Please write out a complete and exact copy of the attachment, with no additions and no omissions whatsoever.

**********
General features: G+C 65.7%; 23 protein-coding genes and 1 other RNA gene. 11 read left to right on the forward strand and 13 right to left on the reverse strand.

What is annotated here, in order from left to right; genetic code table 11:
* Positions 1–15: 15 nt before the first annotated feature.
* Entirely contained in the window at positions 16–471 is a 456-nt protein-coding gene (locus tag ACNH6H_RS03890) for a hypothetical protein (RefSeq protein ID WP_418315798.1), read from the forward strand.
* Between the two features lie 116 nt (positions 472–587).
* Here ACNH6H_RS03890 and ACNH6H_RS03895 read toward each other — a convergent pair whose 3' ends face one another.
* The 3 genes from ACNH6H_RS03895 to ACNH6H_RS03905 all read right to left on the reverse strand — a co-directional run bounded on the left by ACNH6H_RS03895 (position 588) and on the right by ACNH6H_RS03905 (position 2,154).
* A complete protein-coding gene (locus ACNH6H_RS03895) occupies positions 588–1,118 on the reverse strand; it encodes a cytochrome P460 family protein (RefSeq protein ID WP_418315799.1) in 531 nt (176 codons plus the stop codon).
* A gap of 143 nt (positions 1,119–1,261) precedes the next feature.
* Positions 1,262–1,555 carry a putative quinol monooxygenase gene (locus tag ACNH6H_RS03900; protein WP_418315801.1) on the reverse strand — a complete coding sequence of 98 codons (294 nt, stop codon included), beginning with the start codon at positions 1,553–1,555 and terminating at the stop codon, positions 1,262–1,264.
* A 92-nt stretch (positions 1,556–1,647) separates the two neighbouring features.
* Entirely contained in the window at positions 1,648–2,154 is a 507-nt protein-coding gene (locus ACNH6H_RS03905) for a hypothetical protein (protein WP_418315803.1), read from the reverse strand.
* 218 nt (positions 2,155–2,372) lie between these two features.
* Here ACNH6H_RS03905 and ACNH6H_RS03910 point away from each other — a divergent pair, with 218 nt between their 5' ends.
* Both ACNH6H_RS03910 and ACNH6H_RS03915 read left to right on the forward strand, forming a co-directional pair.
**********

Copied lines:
General features: G+C 65.7%; 23 protein-coding genes and 1 other RNA gene. 11 read left to right on the forward strand and 13 right to left on the reverse strand.

What is annotated here, in order from left to right; genetic code table 11:
* Positions 1–15: 15 nt before the first annotated feature.
* Entirely contained in the window at positions 16–471 is a 456-nt protein-coding gene (locus tag ACNH6H_RS03890) for a hypothetical protein (RefSeq protein ID WP_418315798.1), read from the forward strand.
* Between the two features lie 116 nt (positions 472–587).
* Here ACNH6H_RS03890 and ACNH6H_RS03895 read toward each other — a convergent pair whose 3' ends face one another.
* The 3 genes from ACNH6H_RS03895 to ACNH6H_RS03905 all read right to left on the reverse strand — a co-directional run bounded on the left by ACNH6H_RS03895 (position 588) and on the right by ACNH6H_RS03905 (position 2,154).
* A complete protein-coding gene (locus ACNH6H_RS03895) occupies positions 588–1,118 on the reverse strand; it encodes a cytochrome P460 family protein (RefSeq protein ID WP_418315799.1) in 531 nt (176 codons plus the stop codon).
* A gap of 143 nt (positions 1,119–1,261) precedes the next feature.
* Positions 1,262–1,555 carry a putative quinol monooxygenase gene (locus tag ACNH6H_RS03900; protein WP_418315801.1) on the reverse strand — a complete coding sequence of 98 codons (294 nt, stop codon included), beginning with the start codon at positions 1,553–1,555 and terminating at the stop codon, positions 1,262–1,264.
* A 92-nt stretch (positions 1,556–1,647) separates the two neighbouring features.
* Entirely contained in the window at positions 1,648–2,154 is a 507-nt protein-coding gene (locus ACNH6H_RS03905) for a hypothetical protein (protein WP_418315803.1), read from the reverse strand.
* 218 nt (positions 2,155–2,372) lie between these two features.
* Here ACNH6H_RS03905 and ACNH6H_RS03910 point away from each other — a divergent pair, with 218 nt between their 5' ends.
* Both ACNH6H_RS03910 and ACNH6H_RS03915 read left to right on the forward strand, forming a co-directional pair.